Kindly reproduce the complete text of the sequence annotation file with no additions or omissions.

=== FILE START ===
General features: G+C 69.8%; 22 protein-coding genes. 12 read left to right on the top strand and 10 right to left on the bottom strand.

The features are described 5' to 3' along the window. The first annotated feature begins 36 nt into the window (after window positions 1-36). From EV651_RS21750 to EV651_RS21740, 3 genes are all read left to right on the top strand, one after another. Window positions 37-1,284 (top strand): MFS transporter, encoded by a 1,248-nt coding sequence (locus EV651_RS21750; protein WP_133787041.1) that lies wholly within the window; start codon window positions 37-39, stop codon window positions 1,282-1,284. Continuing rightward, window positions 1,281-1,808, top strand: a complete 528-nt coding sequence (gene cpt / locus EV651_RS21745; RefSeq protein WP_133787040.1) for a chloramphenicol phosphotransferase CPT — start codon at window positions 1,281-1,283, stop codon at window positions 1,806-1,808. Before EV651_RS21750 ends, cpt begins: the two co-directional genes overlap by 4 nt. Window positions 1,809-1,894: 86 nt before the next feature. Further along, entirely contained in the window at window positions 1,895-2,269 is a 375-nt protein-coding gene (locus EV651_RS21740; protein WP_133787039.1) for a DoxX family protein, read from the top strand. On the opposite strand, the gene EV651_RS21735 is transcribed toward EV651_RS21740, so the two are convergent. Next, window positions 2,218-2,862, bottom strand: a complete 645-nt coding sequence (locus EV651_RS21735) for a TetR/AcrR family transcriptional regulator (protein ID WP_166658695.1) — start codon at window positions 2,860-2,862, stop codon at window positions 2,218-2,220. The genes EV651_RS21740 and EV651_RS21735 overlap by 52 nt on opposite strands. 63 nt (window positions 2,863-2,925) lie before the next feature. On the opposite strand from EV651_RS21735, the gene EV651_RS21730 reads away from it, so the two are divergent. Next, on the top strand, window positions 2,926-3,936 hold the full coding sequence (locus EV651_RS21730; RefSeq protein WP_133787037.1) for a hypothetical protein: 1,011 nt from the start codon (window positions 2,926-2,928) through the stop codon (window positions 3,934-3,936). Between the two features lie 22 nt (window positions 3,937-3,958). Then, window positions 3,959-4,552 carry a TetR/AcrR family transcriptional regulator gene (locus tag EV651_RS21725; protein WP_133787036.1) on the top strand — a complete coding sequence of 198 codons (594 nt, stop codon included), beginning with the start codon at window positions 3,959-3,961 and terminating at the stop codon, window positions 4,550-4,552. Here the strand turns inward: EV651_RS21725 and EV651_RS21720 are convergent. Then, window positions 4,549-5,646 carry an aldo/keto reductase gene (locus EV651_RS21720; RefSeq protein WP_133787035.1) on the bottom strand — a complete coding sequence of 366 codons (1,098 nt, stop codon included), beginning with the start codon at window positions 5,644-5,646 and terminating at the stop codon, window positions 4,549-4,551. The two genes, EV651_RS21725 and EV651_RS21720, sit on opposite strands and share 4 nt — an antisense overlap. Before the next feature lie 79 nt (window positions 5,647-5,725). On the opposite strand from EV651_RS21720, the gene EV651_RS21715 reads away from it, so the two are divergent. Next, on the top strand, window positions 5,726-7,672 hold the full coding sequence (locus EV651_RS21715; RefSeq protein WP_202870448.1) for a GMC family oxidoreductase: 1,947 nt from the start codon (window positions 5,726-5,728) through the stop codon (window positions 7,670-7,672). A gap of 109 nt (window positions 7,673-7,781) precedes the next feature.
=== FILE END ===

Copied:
General features: G+C 69.8%; 22 protein-coding genes. 12 read left to right on the top strand and 10 right to left on the bottom strand.

The features are described 5' to 3' along the window. The first annotated feature begins 36 nt into the window (after window positions 1-36). From EV651_RS21750 to EV651_RS21740, 3 genes are all read left to right on the top strand, one after another. Window positions 37-1,284 (top strand): MFS transporter, encoded by a 1,248-nt coding sequence (locus EV651_RS21750; protein WP_133787041.1) that lies wholly within the window; start codon window positions 37-39, stop codon window positions 1,282-1,284. Continuing rightward, window positions 1,281-1,808, top strand: a complete 528-nt coding sequence (gene cpt / locus EV651_RS21745; RefSeq protein WP_133787040.1) for a chloramphenicol phosphotransferase CPT — start codon at window positions 1,281-1,283, stop codon at window positions 1,806-1,808. Before EV651_RS21750 ends, cpt begins: the two co-directional genes overlap by 4 nt. Window positions 1,809-1,894: 86 nt before the next feature. Further along, entirely contained in the window at window positions 1,895-2,269 is a 375-nt protein-coding gene (locus EV651_RS21740; protein WP_133787039.1) for a DoxX family protein, read from the top strand. On the opposite strand, the gene EV651_RS21735 is transcribed toward EV651_RS21740, so the two are convergent. Next, window positions 2,218-2,862, bottom strand: a complete 645-nt coding sequence (locus EV651_RS21735) for a TetR/AcrR family transcriptional regulator (protein ID WP_166658695.1) — start codon at window positions 2,860-2,862, stop codon at window positions 2,218-2,220. The genes EV651_RS21740 and EV651_RS21735 overlap by 52 nt on opposite strands. 63 nt (window positions 2,863-2,925) lie before the next feature. On the opposite strand from EV651_RS21735, the gene EV651_RS21730 reads away from it, so the two are divergent. Next, on the top strand, window positions 2,926-3,936 hold the full coding sequence (locus EV651_RS21730; RefSeq protein WP_133787037.1) for a hypothetical protein: 1,011 nt from the start codon (window positions 2,926-2,928) through the stop codon (window positions 3,934-3,936). Between the two features lie 22 nt (window positions 3,937-3,958). Then, window positions 3,959-4,552 carry a TetR/AcrR family transcriptional regulator gene (locus tag EV651_RS21725; protein WP_133787036.1) on the top strand — a complete coding sequence of 198 codons (594 nt, stop codon included), beginning with the start codon at window positions 3,959-3,961 and terminating at the stop codon, window positions 4,550-4,552. Here the strand turns inward: EV651_RS21725 and EV651_RS21720 are convergent. Then, window positions 4,549-5,646 carry an aldo/keto reductase gene (locus EV651_RS21720; RefSeq protein WP_133787035.1) on the bottom strand — a complete coding sequence of 366 codons (1,098 nt, stop codon included), beginning with the start codon at window positions 5,644-5,646 and terminating at the stop codon, window positions 4,549-4,551. The two genes, EV651_RS21725 and EV651_RS21720, sit on opposite strands and share 4 nt — an antisense overlap. Before the next feature lie 79 nt (window positions 5,647-5,725). On the opposite strand from EV651_RS21720, the gene EV651_RS21715 reads away from it, so the two are divergent. Next, on the top strand, window positions 5,726-7,672 hold the full coding sequence (locus EV651_RS21715; RefSeq protein WP_202870448.1) for a GMC family oxidoreductase: 1,947 nt from the start codon (window positions 5,726-5,728) through the stop codon (window positions 7,670-7,672). A gap of 109 nt (window positions 7,673-7,781) precedes the next feature.